In the mixed-grass prairie pastures, stocker cattle gain was not different between traditional and conservation management for the first four years. However, stocker cattle in conservation based management out gained cattle in traditional management beginning in year five and remained 27% greater for the next six years of the study. Moreover, cattle weight gain under conservation management varied less year to year making profitability more consistent. Traditional management in mixed-grass prairie did not include fire, the process that improved range conditions and likely was associated with increased stocker cattle performance under conservation management. In conclusion, pyric-herbivory is a conservation-based rangeland management strategy that returns fire to the landscape without reduced stocking rate, deferment, or rest.         

Figure 1. Cattle weight gain on traditionally managed and patch-burn managed tallgrass prairie.


Figure 2. Cattle weight gain on traditionally managed and patch-burn managed mixed-grass prairie. An * indicates years when patch-burned managed cattle gained more than traditionally managed cattle.


Can I use herbicide, grazing, or mechanical methods rather than prescribed fire?

This depends on your management goals and objectives. Consider the fact that fire has unique properties and different effects that cannot be completely duplicated with other methods. For example, the heat from fire is necessary for seed germination in some plant species, the chemical-physical reaction from fire can alter nutrient availability and affect forage palatability, and increased soil temperature following fire can alter plant emergence in spring. The opposite also holds true.  That is, herbicide, grazing, and mechanical methods can produce results that fire cannot exactly duplicate. Therefore, it is important to understand and define your management objectives in order to best apply the appropriate practice(s). Visit with your local Extension agent or specialist to help make this determination.

Influence of Fire on Grazing Distribution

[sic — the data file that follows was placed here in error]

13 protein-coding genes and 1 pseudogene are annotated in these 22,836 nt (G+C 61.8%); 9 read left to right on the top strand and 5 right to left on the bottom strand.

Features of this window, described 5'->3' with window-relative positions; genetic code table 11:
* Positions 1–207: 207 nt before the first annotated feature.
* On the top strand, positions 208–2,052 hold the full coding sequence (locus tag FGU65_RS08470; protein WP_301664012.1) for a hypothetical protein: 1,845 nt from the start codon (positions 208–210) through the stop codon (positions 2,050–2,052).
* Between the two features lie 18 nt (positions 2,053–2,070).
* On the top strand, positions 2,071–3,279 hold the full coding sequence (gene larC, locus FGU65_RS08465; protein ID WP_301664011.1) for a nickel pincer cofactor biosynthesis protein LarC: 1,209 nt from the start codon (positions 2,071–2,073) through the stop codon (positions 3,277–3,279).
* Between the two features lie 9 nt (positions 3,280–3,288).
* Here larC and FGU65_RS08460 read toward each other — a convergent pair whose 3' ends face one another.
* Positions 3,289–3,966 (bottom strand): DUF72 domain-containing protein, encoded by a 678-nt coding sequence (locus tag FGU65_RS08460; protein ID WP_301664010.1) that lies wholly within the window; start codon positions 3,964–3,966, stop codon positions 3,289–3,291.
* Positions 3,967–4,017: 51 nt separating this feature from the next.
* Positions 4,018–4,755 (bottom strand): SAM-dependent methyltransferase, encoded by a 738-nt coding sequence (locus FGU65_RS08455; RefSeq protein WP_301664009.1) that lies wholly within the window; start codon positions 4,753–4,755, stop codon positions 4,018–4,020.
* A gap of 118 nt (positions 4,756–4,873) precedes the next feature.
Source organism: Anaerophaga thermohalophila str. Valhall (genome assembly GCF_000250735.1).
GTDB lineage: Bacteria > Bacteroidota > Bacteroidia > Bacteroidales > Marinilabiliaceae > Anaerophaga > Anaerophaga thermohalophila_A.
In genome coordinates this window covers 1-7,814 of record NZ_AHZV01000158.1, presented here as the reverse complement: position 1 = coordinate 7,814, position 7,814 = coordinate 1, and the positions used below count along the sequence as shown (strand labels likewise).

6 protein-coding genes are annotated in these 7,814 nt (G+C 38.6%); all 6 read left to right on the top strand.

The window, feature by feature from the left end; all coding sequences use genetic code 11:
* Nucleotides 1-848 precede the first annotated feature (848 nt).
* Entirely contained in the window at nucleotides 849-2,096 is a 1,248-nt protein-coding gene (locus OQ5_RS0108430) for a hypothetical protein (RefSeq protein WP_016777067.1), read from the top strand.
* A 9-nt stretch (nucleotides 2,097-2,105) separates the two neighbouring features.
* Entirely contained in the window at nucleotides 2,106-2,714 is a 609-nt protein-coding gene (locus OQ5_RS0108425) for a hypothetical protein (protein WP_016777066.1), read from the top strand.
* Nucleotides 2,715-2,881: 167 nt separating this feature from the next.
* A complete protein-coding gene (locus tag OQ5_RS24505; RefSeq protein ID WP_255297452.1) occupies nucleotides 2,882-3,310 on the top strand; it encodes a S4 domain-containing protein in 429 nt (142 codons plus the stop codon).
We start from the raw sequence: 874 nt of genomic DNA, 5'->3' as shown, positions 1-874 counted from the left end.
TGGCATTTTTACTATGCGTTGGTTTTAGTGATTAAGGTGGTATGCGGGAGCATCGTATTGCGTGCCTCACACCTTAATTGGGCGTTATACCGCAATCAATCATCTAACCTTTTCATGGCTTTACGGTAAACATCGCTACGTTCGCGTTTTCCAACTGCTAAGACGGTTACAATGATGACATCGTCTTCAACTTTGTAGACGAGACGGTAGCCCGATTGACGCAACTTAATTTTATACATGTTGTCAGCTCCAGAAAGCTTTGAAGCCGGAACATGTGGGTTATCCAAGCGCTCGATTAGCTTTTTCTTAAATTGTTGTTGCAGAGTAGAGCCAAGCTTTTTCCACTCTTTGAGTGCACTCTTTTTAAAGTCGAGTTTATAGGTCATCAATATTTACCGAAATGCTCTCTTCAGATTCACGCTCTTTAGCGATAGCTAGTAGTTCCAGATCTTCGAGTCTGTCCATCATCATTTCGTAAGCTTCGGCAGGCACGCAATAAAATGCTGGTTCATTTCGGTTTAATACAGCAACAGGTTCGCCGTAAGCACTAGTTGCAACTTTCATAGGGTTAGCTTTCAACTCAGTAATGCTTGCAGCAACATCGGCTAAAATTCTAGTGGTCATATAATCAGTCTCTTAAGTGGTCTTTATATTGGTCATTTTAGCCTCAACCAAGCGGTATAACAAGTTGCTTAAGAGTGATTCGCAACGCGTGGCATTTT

Bison selecting post-fire regrowth (foreground) over dormant, unburned vegetation (background). Photograph by Stephen Winter.

Fire is a primary driver of many ecosystems, but is particularly important in the establishment and maintenance of grasslands and savannas. Numerous research studies have shown the effects and importance of fire on several grassland ecosystem properties, including plant productivity, plant species composition, nutrient cycling, and woody plant encroachment. Many North American grasslands support large grazing animals, either native wildlife (e.g., bison, elk) or introduced livestock. The role of grazing is also critical to the development and maintenance of grasslands, influencing many of the same processes as fire.

Though often considered independent, fire and grazing interact and influence one another. This is referred to as the fire-grazing interaction or pyric-herbivory (defined as grazing driven by fire). This interaction occurs when fires are present within a landscape or pasture allowing grazing animals to choose between burned and unburned areas. Due to high forage quality of post-fire regrowth, many animals are attracted to recently burned areas, including bison, cattle, elk, deer, sheep, and many others. Because of the differences in forage quality, grazing distribution is altered as animals heavily graze recently burned areas and avoid areas with greater time since fire. The preference for burned areas is very strong, and will often be greater than selection or avoidance of other features (e.g., water, topography, etc).

As fires move around the landscape or pasture, animals will follow to consume nutritious regrowth. This interaction between fire and grazing creates a mosaic or gradient of recently burned and grazed areas to areas with greater time since fire and no grazing. Across a landscape, the differences among such areas increase the number of plant and animal species (diversity), affects invasive species establishment, and nutrient cycling rates also vary with time since fire. Using the interaction of fire and grazing as a management tool can help conserve or restore ecosystem processes while maintaining livestock production.